11 “I baptize you with water for repentance, but the one who is coming after me is more powerful than I. I am not worthy to remove his sandals. He himself will baptize you with the Holy Spirit and fire. 12 His winnowing shovel is in his hand, and he will clear his threshing floor and gather his wheat into the barn. But the chaff he will burn with fire that never goes out.”
John has been presented as a great prophet! He’s parallel to Elijah, one of the greatest prophets ever! And yet, he makes this profoundly humble statement, saying that the one he’s preceding is so much greater than he, that he’s not even worthy to remove his sandals. The most menial of tasks. John says that he immerses people in water as a symbol of repentance, but the one who’s coming will immerse people in the Holy Spirit, bringing a type of spiritual cleansing that water cannot provide.
And then he uses a farming analogy that would have been familiar to his listeners.
A winnowing shovel was used to toss grain into the air. The wind would blow the chaff, the husk of the grain, away, while the actual kernels of grain would fall to the threshing floor. John’s parable, in light of his call to repentance, is describing the repentant as being preserved by God, while the unrepentant become subject to the purging flames of eternity.
John is providing a promise of hope on one hand, but also a warning. Again, this is a fairly typical formula for a prophetic message. But what happens next is unique, and amazing!. John is standing at the bank of the Jordan, or maybe even standing in the water, and proclaiming that someone far greater than he is coming to bring renewal and to purge evil from the world, and then Jesus just shows up!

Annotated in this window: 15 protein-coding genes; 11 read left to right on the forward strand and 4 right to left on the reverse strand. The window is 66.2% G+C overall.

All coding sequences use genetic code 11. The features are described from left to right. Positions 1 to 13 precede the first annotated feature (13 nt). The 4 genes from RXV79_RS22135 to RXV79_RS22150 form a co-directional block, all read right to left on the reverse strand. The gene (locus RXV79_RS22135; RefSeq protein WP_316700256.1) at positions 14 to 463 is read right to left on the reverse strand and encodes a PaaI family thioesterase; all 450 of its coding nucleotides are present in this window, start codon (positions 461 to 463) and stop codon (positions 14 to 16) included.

Jesus makes his entrance in verse 13:
Matthew 3:13–14 CSB
13 Then Jesus came from Galilee to John at the Jordan, to be baptized by him. 14 But John tried to stop him, saying, “I need to be baptized by you, and yet you come to me?”
So, Jesus shows up and wants to be baptized, which comes as a shock to John, who obviously recognizes Jesus as the messiah.
To further reiterate this point, I think it is worth again comparing notes with another gospel account, which records John’s immediate response to seeing Jesus for the first time. I’m going to read from the gospel according to John, chapter 1. That’s John the apostle, not John the Baptist, by the way. Different John, writing about John the Immerser.
I’m going to go ahead and read from verse 19, which will be a bit of a repeat of what we’ve already read, but it builds up to Jesus’s entrance. Just think about the anticipation in these verses, in John’s words, and then the excitement of the big reveal at the end.